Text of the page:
It has been about a month since the last earnings report for Bank of Hawaii (BOH). Shares have added about 1.9% in that time frame, outperforming the S&P 500.
Will the recent positive trend continue leading up to its next earnings release, or is Bank of Hawaii due for a pullback? Before we dive into how investors and analysts have reacted as of late, let's take a quick look at the most recent earnings report in order to get a better handle on the important catalysts.
Bank of Hawaii Q3 Earnings Top Estimates on High Revenues
Bank of Hawaii reported third-quarter 2018 earnings per share of $1.36, beating the Zacks Consensus Estimate of $1.34. The reported figure compares favorably with $1.08 earned in the prior-year quarter.
Though results were driven by increased net interest income and lower provisions, investors’ concern were reflected on decline in non-interest income and rise in non-interest expenses. However, strong capital position and higher loan balances were the supporting factors.
The company’s net income came in at $56.9 million, up 24% from $45.9 million reported a year ago.
Revenues Increase, Expenses Escalate, Loans Improve
Bank of Hawaii’s total revenues increased 3.7% year over year to $164.5 million. However, the revenue figure missed the Zacks Consensus Estimate of $165.7 million.
The bank’s net interest income was recorded at $123 million, up 5.8% year over year. Net interest margin (NIM) expanded 15 basis points (bps) to 3.07% from the prior-year quarter.
Non-interest income was $41.5 million, down 2.1% year over year. This downside primarily resulted from a 39.3% plunge in mortgage-banking revenues, as well as loss in investment securities.
The bank’s non-interest expense flared up 2.1% year over year to $90.5 million. The upsurge reflected higher salaries and benefits, occupancy, equipment, as well as data-processing expenses.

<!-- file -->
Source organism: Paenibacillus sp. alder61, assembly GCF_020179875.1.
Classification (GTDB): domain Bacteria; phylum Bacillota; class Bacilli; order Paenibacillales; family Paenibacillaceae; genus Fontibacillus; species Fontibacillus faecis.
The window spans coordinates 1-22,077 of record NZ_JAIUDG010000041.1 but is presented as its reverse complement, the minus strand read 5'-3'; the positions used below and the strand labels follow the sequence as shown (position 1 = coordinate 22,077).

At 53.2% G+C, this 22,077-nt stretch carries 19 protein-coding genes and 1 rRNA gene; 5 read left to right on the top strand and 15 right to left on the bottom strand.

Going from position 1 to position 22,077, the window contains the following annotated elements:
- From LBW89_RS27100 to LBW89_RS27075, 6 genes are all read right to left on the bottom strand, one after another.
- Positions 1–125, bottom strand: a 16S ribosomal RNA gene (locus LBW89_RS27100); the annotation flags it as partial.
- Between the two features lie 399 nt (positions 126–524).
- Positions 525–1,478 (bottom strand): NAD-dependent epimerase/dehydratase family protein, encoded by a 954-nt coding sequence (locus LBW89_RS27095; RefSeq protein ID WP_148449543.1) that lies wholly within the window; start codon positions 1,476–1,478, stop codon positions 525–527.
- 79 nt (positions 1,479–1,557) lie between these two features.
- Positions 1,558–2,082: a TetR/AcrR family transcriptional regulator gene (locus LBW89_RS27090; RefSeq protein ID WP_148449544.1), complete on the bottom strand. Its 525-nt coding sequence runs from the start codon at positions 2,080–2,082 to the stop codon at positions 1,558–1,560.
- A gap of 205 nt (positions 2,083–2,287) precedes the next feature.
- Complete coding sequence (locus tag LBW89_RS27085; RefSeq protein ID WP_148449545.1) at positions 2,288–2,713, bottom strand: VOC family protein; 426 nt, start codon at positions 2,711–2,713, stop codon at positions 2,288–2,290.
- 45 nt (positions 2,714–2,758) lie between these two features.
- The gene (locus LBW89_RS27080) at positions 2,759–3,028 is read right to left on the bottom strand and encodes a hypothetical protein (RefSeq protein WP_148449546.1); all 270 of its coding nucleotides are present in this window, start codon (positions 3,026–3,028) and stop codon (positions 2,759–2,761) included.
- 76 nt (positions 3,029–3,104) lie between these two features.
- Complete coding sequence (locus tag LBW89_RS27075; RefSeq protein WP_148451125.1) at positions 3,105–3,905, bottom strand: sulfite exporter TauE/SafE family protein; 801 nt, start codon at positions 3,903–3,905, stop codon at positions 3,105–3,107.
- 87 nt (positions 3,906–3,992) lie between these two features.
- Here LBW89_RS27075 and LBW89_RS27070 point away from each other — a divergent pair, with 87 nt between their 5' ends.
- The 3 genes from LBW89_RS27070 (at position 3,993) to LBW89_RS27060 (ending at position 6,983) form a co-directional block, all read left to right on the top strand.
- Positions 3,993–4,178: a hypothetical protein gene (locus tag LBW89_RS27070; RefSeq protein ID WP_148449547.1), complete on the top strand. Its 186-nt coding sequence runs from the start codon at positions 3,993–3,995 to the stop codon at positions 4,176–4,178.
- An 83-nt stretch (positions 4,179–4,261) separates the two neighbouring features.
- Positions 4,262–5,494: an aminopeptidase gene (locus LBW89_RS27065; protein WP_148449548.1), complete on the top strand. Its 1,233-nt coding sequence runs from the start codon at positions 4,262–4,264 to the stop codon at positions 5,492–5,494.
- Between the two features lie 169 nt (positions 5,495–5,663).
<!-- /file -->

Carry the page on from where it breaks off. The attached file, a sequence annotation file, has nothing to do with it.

Efficiency ratio came in at 55.07%, down from 55.82% recorded in the comparable quarter last year. Notably, a fall in the efficiency ratio reflects higher profitability.
As of Sep 30, 2018, total loans and leases balances climbed 6.3% from the end of the prior-year quarter to $10.2 billion, while total deposits edged down 1.3% to $14.8 billion.
Credit Quality: A Mixed Bag
As of Sep 30, 2018, allowance for loan and lease losses increased 1.7% year over year to $108.7 million, while non-performing assets decreased 18.8% year over year to $13.8 million.
Further, the company recorded provision for credit losses of $3.8 million in the reported quarter, down 5% year over year. Net charge-offs were $3.3 million or 13 bps annualized of total average loans and leases outstanding, down from $3.5 million or 15 bps recorded in the prior-year quarter.
Strong Capital and Profitability Ratios
Bank of Hawaii remained well capitalized and its profitability ratios improved during the Jul-Sep quarter.
As of Sep 30, 2018, Tier 1 capital ratio was 13.19% compared with 13.27% as of Sep 30, 2017. Total capital ratio was 14.38% compared with 14.51% witnessed in the same quarter last year. The ratio of tangible common equity to risk-weighted assets was 12.55% compared with 12.96% at the end of the year-ago quarter.
Return on average assets were up 26 bps year over year to 1.33%, while return on average shareholders' equity advanced 317 bps to 18.06%.
During the quarter under review, the company repurchased 296,500 shares of common stock at an average price of $83.04 and for a total cost of $24.6 million.
Management expects non-interest income to be nearly $42 million in fourth-quarter 2018.
In 2018, the company expects expenses to be up about 2.5-3.5% year over year due to seasonality in the current quarter.
Effective tax rate for the fourth quarter of 2018 is expected to be between 19% and 21%.
For 2018, loan growth is anticipated in mid to upper single-digits. Deposits are expected to remain flat as growth in consumer and commercial deposits may be offset by planned runoff and public time deposits.
How Have Estimates Been Moving Since Then?
In the past month, investors have witnessed a downward trend in fresh estimates.
Currently, Bank of Hawaii has an average Growth Score of C, a grade with the same score on the momentum front. Following the exact same course, the stock was allocated a grade of C on the value side, putting it in the middle 20% for this investment strategy.
Overall, the stock has an aggregate VGM Score of C. If you aren't focused on one strategy, this score is the one you should be interested in.
Estimates have been broadly trending downward for the stock, and the magnitude of this revision indicates a downward shift. Notably, Bank of Hawaii has a Zacks Rank #3 (Hold). We expect an in-line return from the stock in the next few months.
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